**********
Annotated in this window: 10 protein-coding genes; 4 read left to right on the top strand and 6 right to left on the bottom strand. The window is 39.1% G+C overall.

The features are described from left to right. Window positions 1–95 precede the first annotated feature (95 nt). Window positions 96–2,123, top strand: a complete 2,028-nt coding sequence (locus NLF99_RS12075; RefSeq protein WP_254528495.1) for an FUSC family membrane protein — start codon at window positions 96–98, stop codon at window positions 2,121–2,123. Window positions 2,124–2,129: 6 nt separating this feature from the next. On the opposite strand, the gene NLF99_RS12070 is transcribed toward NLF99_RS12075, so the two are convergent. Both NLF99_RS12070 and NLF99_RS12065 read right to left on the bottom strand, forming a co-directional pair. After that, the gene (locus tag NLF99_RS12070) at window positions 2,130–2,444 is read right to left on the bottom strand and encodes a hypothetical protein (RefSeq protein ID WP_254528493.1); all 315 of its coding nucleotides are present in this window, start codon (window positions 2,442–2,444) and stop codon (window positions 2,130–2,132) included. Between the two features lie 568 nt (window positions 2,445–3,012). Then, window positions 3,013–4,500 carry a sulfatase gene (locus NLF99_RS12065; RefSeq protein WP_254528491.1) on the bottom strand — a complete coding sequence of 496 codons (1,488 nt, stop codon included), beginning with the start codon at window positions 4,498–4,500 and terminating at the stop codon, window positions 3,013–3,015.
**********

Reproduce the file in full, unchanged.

Annotated in this window: 10 protein-coding genes; 4 read left to right on the top strand and 6 right to left on the bottom strand. The window is 39.1% G+C overall.

The features are described from left to right. Window positions 1–95 precede the first annotated feature (95 nt). Window positions 96–2,123, top strand: a complete 2,028-nt coding sequence (locus NLF99_RS12075; RefSeq protein WP_254528495.1) for an FUSC family membrane protein — start codon at window positions 96–98, stop codon at window positions 2,121–2,123. Window positions 2,124–2,129: 6 nt separating this feature from the next. On the opposite strand, the gene NLF99_RS12070 is transcribed toward NLF99_RS12075, so the two are convergent. Both NLF99_RS12070 and NLF99_RS12065 read right to left on the bottom strand, forming a co-directional pair. After that, the gene (locus tag NLF99_RS12070) at window positions 2,130–2,444 is read right to left on the bottom strand and encodes a hypothetical protein (RefSeq protein ID WP_254528493.1); all 315 of its coding nucleotides are present in this window, start codon (window positions 2,442–2,444) and stop codon (window positions 2,130–2,132) included. Between the two features lie 568 nt (window positions 2,445–3,012). Then, window positions 3,013–4,500 carry a sulfatase gene (locus NLF99_RS12065; RefSeq protein WP_254528491.1) on the bottom strand — a complete coding sequence of 496 codons (1,488 nt, stop codon included), beginning with the start codon at window positions 4,498–4,500 and terminating at the stop codon, window positions 3,013–3,015.